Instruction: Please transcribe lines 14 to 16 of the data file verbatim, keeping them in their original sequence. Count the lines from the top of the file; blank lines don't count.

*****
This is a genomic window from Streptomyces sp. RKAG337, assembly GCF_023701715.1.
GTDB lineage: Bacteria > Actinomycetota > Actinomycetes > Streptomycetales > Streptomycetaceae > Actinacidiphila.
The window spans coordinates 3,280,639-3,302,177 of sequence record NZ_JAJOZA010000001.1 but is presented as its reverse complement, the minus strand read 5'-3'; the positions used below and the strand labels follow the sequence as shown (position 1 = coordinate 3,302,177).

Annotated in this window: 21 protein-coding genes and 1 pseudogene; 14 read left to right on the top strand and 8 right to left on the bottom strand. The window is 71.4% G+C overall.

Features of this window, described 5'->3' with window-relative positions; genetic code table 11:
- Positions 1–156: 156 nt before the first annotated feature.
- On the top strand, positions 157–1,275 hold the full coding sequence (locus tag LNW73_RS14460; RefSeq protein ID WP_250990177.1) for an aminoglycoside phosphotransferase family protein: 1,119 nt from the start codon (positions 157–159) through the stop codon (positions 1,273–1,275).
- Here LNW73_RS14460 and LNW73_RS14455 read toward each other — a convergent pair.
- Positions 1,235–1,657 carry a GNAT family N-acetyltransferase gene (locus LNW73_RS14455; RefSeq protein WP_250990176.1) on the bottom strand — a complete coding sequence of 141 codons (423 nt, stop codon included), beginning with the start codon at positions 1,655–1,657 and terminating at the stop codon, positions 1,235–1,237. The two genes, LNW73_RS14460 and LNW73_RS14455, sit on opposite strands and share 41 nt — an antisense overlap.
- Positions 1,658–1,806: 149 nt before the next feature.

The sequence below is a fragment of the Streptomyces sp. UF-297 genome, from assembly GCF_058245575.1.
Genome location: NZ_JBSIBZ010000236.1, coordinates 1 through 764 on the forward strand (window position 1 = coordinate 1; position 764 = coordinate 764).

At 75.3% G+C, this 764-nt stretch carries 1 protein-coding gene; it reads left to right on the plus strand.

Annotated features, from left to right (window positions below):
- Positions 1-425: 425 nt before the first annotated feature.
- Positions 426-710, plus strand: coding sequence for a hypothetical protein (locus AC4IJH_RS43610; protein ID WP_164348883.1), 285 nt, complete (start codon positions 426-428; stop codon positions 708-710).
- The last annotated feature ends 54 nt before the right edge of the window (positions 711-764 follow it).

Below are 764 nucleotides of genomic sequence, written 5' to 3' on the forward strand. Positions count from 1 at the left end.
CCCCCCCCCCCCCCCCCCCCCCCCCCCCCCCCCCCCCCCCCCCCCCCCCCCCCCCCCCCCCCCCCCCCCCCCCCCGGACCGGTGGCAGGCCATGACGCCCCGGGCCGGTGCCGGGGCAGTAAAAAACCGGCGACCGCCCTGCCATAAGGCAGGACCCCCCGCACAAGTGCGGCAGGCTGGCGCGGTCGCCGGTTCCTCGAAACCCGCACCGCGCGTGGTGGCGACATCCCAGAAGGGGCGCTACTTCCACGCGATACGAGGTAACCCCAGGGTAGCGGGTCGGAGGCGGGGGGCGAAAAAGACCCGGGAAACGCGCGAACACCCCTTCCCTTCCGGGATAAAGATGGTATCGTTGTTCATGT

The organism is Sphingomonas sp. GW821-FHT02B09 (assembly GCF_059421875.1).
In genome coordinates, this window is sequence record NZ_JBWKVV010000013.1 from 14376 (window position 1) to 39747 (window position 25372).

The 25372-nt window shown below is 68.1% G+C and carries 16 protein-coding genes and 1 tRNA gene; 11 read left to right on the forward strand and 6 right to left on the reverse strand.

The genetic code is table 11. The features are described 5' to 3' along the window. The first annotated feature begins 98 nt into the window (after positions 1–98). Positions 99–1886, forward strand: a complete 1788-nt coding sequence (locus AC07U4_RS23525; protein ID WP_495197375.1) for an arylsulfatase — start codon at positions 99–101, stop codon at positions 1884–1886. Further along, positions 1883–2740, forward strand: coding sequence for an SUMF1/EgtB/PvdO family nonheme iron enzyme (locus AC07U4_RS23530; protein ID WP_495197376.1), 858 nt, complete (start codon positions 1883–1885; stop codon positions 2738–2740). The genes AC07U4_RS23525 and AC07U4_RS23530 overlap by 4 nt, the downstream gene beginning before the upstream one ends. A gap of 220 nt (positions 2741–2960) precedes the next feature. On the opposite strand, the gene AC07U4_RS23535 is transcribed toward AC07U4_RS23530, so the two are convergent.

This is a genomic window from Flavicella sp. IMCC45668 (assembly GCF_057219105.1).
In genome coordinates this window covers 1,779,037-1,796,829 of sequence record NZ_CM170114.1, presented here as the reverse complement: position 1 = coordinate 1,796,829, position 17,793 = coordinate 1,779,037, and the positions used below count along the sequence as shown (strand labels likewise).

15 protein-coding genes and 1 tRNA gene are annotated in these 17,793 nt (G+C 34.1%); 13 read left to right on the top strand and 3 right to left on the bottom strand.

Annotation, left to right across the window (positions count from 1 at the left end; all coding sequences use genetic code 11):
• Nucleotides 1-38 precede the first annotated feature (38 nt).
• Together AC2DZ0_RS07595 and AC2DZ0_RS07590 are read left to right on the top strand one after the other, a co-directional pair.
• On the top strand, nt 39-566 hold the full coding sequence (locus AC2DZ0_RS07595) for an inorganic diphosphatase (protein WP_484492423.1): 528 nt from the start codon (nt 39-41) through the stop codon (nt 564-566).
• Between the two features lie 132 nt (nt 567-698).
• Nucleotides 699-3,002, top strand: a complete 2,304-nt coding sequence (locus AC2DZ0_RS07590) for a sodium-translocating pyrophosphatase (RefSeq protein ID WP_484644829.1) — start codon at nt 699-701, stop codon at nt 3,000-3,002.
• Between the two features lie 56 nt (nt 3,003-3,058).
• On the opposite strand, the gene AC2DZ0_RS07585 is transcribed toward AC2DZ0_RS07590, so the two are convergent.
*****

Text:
Annotated features, from left to right (window positions below):
- Positions 1-425: 425 nt before the first annotated feature.
- Positions 426-710, plus strand: coding sequence for a hypothetical protein (locus AC4IJH_RS43610; protein ID WP_164348883.1), 285 nt, complete (start codon positions 426-428; stop codon positions 708-710).